It’s ironic that the scientific name for the American Goldfinch is Spinus tristiswhich, loosely translated, means “Sad thistle-eater.” After all, few species give bird lovers a case of the giggles quicker than these bubbly little acrobats. (For the record, they got the tristis or “sad” moniker become someone thought their calls sounded mournful.)
American Goldfinches are something of a rarity in the bird world. They only eat and feed their young seeds. (Kind of like aerial vegans.) Therefore, they breed late, waiting for milkweed, thistle and other plants to produce the seeds critical to survival. In fact, it’s quite common to see American Goldfinches still fledging young in early to mid-September. By that time many Baltimore Orioles are already living the sweet sunny life back in their Central American wintering grounds.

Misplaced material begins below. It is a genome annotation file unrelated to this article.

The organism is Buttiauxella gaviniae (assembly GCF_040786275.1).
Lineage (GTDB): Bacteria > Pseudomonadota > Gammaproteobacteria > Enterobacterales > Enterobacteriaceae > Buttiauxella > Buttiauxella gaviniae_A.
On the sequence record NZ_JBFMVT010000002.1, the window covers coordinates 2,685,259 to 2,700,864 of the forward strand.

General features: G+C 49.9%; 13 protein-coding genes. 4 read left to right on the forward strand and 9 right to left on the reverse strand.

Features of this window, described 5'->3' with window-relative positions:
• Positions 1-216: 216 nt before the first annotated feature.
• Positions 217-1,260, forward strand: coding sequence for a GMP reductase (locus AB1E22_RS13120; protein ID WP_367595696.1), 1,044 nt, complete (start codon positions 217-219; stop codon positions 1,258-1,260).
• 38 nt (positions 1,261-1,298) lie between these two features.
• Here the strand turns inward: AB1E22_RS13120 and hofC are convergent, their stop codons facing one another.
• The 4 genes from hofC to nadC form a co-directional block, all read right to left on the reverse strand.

American Goldfinches are very common at backyard feeders – it you have the right tools. The best way to draw them in is with a special finch feeder that doles out seeds through tiny holes. As for the food, they enjoy traditional nyjer – a tiny seed imported from Asia. But, as so many of you can attest, they really gobble down BWS Deluxe Finch Mix, which combines nyjer with sunflower chips and millet.
Also, contrary to myth, American Goldfinches don’t migrate from our region in winter and are actually year-round residents as long as food sources are stable. However, the one thing that will soon go: the gaudy yellow and black plumage of males. With mating completed, they’ll molt into dull yellow/ greenish feathers for winter and lose their tell-tale black head cap, making them nearly indistinguishable from females.
But don’t worry. Like our own wardrobes, the males will brighten up again some spring.